89-year-old had braces
O'HARA -- Go ahead, call him brace face.
At 89, Romulus Picciotti doesn't care. In fact, he welcomes the moniker that may land him in the "Guinness Book of World Records" as the oldest person to receive orthodontic treatment.
"My challenge is to make it to 100," said Picciotti, a resident of The Mews along Fox Chapel Road. "Why not do it with a beautiful smile?"
After 14 months of treatment for a slight malformation, Picciotti had the metal removed from his mouth last month.
"I don't think many people in their 80s are looking for orthodontic work," he said. "Maybe dentures.
"Why do things the easy way?" said Picciotti, who once lost his toothbrush for two months during WWII and used a towel to scrub them each day. "You should do things because they're hard."
O'Hara orthodontist Robert Capretto submitted the story to the "Guinness Book of World Records" in part, he said, because Picciotti is a character who deserves the spotlight.
"There was nothing functionally wrong with his teeth," Capretto said. "He wanted to address a slight problem and have straight teeth at his age. I wish other people had his kind of attitude."
Previously, Capretto's oldest patient to wear braces was 82.
It was unclear whether Picciotti holds the world record for orthodontic care. Because the London-based Guinness Book office receives 65,000 record-related inquiries each year, it takes up to three months for a reply. Representatives must then verify each record-setting claim.
Guinness Book enrollees are not paid for their achievement.
They receive a certificate from the 49-year-old company that each year publishes a list of accomplishments that range from awe-inspiring to bizarre to downright scary.
For example, a Sri Lankan man set the record for balancing on one foot in 1997. He stood on one leg for 76 hours.
A New York resident in 1999 bounced his way on a pogo stick up the 1,899 steps of the CN Tower in Ontario, Canada. It took him only 57 minutes and 51 seconds.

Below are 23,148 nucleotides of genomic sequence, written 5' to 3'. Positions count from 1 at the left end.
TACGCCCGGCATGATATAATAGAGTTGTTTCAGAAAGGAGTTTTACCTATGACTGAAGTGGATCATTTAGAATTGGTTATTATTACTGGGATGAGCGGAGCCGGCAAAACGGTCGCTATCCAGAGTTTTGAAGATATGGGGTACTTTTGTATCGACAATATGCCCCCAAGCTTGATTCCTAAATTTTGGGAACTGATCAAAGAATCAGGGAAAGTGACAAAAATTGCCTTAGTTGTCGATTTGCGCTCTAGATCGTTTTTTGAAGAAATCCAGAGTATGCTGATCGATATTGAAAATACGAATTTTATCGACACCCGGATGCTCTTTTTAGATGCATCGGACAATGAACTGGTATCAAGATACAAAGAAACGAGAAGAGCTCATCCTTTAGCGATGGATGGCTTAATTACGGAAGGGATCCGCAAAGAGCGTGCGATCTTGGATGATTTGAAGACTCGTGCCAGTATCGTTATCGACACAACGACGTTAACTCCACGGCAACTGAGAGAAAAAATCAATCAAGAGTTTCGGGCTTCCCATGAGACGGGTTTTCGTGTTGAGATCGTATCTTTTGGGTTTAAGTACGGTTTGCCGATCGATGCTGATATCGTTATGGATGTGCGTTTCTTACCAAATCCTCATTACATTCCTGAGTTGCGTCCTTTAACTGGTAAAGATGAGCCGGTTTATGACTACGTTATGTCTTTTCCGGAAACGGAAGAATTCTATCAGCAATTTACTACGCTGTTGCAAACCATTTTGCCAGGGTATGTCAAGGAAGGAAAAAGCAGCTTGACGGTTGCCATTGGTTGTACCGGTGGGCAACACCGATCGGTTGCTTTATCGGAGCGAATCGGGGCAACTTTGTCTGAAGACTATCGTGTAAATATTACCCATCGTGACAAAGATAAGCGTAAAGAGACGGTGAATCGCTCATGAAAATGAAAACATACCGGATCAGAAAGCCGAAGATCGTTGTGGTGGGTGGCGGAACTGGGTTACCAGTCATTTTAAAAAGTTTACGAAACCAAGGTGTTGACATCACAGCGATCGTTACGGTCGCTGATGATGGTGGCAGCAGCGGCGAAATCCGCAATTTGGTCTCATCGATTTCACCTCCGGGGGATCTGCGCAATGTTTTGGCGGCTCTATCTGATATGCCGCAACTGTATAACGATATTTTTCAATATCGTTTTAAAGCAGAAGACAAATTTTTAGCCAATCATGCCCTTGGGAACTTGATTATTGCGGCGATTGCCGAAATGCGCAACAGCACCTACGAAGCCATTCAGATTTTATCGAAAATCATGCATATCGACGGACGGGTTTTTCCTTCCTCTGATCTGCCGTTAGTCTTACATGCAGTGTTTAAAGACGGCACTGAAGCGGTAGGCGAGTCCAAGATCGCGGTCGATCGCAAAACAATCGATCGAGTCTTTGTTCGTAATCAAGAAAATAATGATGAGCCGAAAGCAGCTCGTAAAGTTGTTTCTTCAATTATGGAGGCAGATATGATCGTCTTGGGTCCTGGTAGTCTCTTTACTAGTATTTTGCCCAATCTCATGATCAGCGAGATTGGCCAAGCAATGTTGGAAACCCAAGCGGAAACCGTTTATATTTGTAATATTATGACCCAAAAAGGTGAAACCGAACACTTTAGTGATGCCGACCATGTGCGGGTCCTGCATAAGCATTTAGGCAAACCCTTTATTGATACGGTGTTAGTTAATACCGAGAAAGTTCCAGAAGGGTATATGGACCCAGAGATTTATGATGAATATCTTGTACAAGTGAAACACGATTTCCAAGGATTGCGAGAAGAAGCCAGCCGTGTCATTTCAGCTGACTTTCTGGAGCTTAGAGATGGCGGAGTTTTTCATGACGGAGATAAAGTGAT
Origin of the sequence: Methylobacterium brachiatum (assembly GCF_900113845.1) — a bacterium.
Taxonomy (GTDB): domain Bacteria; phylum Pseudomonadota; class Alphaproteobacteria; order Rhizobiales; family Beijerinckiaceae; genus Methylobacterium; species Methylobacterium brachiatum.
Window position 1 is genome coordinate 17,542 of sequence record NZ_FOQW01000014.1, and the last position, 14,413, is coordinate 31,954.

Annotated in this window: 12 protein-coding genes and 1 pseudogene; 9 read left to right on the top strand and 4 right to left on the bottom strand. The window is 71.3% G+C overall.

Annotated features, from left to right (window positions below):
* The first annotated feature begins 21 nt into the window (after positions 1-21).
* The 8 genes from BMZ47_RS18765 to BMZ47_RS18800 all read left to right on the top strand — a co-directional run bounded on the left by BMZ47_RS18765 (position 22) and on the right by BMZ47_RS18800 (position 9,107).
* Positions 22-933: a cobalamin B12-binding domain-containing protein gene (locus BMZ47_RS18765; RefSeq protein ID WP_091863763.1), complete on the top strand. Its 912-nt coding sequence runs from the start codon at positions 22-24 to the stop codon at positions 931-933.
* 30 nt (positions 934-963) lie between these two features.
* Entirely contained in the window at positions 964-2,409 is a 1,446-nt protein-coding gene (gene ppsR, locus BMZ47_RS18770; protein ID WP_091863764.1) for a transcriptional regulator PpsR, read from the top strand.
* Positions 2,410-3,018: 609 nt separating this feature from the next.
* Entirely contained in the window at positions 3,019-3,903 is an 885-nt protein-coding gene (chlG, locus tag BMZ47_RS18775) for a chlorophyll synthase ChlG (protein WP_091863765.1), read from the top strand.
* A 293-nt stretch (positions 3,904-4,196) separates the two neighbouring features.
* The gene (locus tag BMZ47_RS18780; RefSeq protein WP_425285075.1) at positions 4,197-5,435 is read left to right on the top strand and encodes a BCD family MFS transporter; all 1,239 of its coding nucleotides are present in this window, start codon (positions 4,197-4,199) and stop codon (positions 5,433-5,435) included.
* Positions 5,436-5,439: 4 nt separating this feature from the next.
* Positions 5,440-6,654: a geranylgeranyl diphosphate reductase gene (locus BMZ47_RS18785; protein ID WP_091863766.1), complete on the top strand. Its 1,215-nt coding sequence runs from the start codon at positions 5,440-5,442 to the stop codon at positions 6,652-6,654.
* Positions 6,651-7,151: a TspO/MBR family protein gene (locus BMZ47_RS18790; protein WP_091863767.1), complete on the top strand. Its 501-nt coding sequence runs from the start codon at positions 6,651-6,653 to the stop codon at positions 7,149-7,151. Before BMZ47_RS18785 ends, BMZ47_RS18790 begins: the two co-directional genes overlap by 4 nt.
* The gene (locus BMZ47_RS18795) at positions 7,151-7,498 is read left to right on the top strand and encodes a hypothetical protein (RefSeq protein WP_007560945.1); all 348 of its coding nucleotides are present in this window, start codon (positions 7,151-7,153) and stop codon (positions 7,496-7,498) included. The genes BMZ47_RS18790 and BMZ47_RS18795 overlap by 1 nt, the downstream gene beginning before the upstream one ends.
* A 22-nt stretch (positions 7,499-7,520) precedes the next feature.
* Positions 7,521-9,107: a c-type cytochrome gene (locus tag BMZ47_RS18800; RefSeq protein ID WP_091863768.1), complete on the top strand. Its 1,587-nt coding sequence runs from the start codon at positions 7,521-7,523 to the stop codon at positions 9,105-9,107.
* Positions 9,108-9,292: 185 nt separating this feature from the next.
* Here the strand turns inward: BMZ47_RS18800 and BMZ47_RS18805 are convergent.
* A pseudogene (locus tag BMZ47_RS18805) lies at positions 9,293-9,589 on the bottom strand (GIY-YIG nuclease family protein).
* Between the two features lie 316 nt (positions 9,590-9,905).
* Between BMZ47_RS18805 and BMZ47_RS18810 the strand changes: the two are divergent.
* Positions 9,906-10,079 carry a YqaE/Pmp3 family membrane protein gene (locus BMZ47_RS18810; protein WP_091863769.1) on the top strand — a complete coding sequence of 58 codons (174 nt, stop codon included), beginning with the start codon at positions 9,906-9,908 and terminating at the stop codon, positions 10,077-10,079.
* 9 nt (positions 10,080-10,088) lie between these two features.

It would seem apt for Picciotti to be listed among the unique, particularly for rising to a self-imposed challenge. The son of immigrant parents, Picciotti graduated from Harvard before serving five years in the Army, where he saw combat in World War II. After his discharge, he enrolled in Harvard Law School at 31.
"I was one of the older boys then," he said, revealing a broad smile and a newly straight set of pearly whites. "I was in the same class as (Watergate-era Attorney General) Dick Kleindienst."
He was yanked by the U.S. military from his New York law practice in 1950 and shipped to Korea, where he again saw battle before retiring in 1966 as a lieutenant colonel.
"I almost got sent to Vietnam," Picciotti said. "I would've went, too, but my wife said that was enough."
Since retiring in the 1980s, Picciotti hasn't slowed down. He's frequently in the stands at Bladerunners in Harmar cheering on his grandsons' hockey games.
He's also teaching them Latin in between packing for his annual trip to Italy.
Of his possible fate in the "Guinness Book of World Records," Picciotti seemed unfazed.
"My dentist recommended braces. Why should I mind?" he said. "I always wondered about all these commercials for dentures. Why not take care of your own teeth?
About the Guinness World Records